Syria’s foreign-backed opposition group, the so-called Syrian National Coalition (SNC), says it is not attending ongoing Geneva negotiations with the United Nations special envoy to Syria.
Hisham Marwa, deputy head of the SNC, on Monday dismissed the talks with UN envoy Staffan de Mistura in the Swiss city as “unimportant.”
De Mistura began talks on May 5 with the participation of parties engaged in the Syrian crisis, including the Syrian government’s envoy to the UN in Geneva, Hussam Eddin Ala.
Marwa further criticized de Mistura’s decision to invite some 40 “dissidents, artists, civil society organizations and research centers” to attend the talks as a sign of his lack of seriousness.
“It became clear to us that he does not treat the coalition in a way that gives the impression that he is serious about finding a solution,” he said.
Instead of taking part in the talks, a member of the coalition will travel to Geneva to deliver two letters addressed to de Mistura and UN Secretary General Ban Ki-moon.
“The letters lay out our vision for a political solution as well as our observations on de Mistura’s performance,” Marwa said.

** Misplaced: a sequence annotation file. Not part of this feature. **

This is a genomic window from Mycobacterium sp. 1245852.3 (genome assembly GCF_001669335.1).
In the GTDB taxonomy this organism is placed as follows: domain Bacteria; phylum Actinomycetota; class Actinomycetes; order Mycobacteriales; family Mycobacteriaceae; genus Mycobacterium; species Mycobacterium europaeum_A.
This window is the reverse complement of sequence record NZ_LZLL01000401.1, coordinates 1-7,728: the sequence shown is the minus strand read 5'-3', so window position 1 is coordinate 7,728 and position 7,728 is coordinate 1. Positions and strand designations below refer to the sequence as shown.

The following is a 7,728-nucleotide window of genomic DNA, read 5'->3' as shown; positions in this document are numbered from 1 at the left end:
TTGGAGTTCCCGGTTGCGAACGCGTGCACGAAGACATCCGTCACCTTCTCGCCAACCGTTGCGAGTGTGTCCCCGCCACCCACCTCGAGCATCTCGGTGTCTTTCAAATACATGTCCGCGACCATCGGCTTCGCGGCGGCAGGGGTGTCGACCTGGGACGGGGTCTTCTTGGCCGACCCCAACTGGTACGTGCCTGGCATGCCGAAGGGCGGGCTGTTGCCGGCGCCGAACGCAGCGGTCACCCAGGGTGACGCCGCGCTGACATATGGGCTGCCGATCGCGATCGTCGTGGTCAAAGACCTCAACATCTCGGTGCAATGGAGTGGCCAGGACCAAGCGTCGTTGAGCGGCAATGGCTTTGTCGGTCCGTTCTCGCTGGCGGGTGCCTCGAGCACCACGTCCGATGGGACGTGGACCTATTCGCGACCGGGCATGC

In response, de Mistura said later on Monday that he has taken note of the coalition’s decision but still looks forward to the arrival of the group’s envoy to Geneva to hear the opposition’s points of view.
Previous UN-mediated talks on Syria, dubbed Geneva I and II, failed to reach a solution to end the four-year conflict.
The two conferences ended in failure after foreign-sponsored opposition figures in the talks refused to discuss widespread terrorism in the country and persisted in demanding the ouster of Syrian President Bashar al-Assad as a precondition.
Syria has been grappling with a deadly crisis since March 2011. The violence fueled by Takfiri groups has so far claimed the lives of over 222,000 people, according to the so-called Syrian Observatory for Human Rights.
The United Nations High Commissioner for Refugees (UNHCR) says over 7.2 million people have been internally displaced, and more than 3 million have been forced to flee the country.